Reflections from Nan Roman

Nan RomanThis is my final week with the National Alliance to End Homelessness. It has been a privilege to work with the many brilliant Alliance staff members over the years; to be led by a committed Board of Directors; to have been educated by those of you on the front lines, running programs and making policy; and to have had the opportunity to learn from so many people who have experienced homelessness.

Homelessness has always seemed to me to be a solvable problem. I know that it is not inevitable, because when I began my career there was not widespread homelessness – that only emerged in its modern form in the early 1980s. And even as homelessness began to grow – driven by the increasing shortage of affordable housing – it was still a problem that a nation with the resources of ours could solve.

There has been progress, and I am proud that the Alliance has been part of it. We’ve learned a lot about what causes homelessness, who is susceptible to it, and what is needed to end it. Over time, the homelessness system has gotten better at using its resources strategically – prioritizing those with the most serious problems, while trying to ensure meaningful help for everyone. As a field, we have recognized that people experiencing homelessness are disproportionately people of color – the result of historical and systemic racism in housing, health care, employment and more. Importantly, the homelessness system has begun to identify and address its own racial disparities, finding equitable and culturally responsive ways to meet people’s needs. We are learning how to tap into the knowledge of people who have experienced homelessness. Over the years, the Alliance is proud to have been a partner in the funding and adoption of impactful new strategies like permanent supportive housing, Rapid Re-Housing, critical time intervention, diversion, Housing First, the collection and use of data, and more.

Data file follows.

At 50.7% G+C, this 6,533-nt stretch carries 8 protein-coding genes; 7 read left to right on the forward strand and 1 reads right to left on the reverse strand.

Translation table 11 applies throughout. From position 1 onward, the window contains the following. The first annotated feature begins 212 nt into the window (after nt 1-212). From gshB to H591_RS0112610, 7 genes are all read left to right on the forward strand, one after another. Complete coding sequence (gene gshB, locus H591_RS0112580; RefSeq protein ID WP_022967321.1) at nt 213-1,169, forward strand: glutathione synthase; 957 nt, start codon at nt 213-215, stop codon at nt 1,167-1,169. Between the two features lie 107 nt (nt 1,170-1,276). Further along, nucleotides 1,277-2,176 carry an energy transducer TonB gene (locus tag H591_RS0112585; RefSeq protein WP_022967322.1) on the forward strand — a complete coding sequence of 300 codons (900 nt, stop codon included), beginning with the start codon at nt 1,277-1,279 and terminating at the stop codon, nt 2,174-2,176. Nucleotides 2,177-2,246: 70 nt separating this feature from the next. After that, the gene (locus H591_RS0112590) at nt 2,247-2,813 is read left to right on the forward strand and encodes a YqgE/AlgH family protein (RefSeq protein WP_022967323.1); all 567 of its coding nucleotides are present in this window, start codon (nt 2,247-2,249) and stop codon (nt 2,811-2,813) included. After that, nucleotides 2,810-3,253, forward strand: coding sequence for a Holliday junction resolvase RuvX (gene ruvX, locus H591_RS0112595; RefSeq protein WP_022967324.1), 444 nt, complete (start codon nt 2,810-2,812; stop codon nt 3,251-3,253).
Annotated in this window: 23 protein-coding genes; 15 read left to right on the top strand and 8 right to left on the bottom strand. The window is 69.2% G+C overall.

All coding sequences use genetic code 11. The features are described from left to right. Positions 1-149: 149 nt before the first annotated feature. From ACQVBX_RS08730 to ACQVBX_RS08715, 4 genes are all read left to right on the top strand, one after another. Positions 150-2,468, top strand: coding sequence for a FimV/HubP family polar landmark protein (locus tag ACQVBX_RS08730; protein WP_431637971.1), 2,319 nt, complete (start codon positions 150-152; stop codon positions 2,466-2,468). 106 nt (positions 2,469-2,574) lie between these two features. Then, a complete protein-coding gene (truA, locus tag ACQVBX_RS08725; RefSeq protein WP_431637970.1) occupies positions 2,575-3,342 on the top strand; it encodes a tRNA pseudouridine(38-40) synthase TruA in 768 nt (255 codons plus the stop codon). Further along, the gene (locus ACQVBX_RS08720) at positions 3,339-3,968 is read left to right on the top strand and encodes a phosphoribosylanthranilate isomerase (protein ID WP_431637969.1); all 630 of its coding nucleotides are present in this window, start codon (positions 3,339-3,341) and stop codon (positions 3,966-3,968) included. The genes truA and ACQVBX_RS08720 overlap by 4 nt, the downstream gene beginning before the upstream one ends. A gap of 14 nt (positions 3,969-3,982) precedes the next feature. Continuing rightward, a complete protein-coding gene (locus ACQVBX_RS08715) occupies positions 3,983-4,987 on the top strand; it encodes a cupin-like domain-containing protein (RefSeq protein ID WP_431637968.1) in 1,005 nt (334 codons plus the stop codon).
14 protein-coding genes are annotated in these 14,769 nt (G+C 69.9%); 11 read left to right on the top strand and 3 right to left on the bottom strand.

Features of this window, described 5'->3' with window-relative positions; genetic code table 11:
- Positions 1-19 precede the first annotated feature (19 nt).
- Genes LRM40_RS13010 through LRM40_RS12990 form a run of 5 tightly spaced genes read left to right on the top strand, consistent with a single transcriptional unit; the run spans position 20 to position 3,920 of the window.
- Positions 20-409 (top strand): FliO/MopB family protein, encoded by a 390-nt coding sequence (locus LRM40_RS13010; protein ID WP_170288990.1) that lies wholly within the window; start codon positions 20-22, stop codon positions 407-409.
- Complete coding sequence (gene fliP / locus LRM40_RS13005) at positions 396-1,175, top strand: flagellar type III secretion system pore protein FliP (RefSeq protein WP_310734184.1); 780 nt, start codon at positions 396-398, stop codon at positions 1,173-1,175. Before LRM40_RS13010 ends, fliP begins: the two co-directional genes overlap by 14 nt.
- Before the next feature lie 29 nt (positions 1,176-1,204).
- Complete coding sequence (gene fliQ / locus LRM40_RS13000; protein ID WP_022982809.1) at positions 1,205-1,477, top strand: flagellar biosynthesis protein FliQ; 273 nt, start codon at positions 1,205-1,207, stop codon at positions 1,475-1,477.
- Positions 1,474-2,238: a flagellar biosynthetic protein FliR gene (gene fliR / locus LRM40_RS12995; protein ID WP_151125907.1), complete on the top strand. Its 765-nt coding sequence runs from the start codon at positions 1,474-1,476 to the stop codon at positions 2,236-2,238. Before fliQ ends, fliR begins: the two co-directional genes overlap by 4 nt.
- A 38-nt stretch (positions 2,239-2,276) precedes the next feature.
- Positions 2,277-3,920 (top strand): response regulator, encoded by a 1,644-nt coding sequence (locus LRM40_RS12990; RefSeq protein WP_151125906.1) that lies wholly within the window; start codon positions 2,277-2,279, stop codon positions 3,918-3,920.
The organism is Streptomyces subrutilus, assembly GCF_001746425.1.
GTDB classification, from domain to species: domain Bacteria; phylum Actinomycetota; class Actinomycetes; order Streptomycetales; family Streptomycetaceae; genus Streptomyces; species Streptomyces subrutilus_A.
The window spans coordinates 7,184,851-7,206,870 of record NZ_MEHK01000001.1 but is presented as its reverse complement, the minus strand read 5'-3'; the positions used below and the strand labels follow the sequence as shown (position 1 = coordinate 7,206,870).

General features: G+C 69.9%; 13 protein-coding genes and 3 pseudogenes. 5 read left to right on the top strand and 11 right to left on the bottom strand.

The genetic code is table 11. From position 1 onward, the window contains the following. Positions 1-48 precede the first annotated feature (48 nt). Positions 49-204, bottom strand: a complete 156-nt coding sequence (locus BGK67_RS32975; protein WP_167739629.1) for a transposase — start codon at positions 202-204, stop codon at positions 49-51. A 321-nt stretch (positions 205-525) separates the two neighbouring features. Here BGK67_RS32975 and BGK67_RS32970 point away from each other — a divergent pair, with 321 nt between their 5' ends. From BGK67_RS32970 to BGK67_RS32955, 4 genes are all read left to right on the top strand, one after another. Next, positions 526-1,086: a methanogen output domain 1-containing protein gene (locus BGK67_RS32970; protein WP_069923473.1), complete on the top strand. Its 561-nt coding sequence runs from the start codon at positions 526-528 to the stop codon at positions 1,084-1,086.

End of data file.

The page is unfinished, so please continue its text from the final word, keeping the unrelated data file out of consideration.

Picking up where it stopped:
We know more about what works to end homelessness on an individual basis, and many thousands of people have been helped as a result. I am proud that the Alliance has been a partner in a homeless system that is more effective.

But… that system is only big enough to shelter half the people who become homeless: the other half are unsheltered. And that system houses only a fraction of the people fortunate enough to enter it – despite the fact that housing is ultimately what ends homelessness. The homeless system is currently too small to solve the problem, and with an affordable housing gap of nearly 7 million units, the end of homelessness is far down the road.

Still, I leave the Alliance feeling that if we can help our nation find the determination to do so, we can end homelessness. We know the solutions. A home ends homelessness; services help people get and stay in that home; and a focus on equity ensures that no one is left behind.

And I am confident that the National Alliance to End Homelessness and all our wonderful partners are up to the task, both of making progress with the resources we have; and of building the will to END homelessness. The gifted and determined Alliance staff will continue to pursue those goals, now under the leadership of its new CEO, Ann Marie Oliva. I can think of no one better to lead the organization in this endeavor than Ann.

So, while I wish that I could say the end of homelessness is just around the corner, there is still a great deal of work to do. What I can say is that I am proud of what the National Alliance to End Homelessness and its many partners have done – and will do – to help achieve that goal for each individual experiencing homelessness, and for the nation.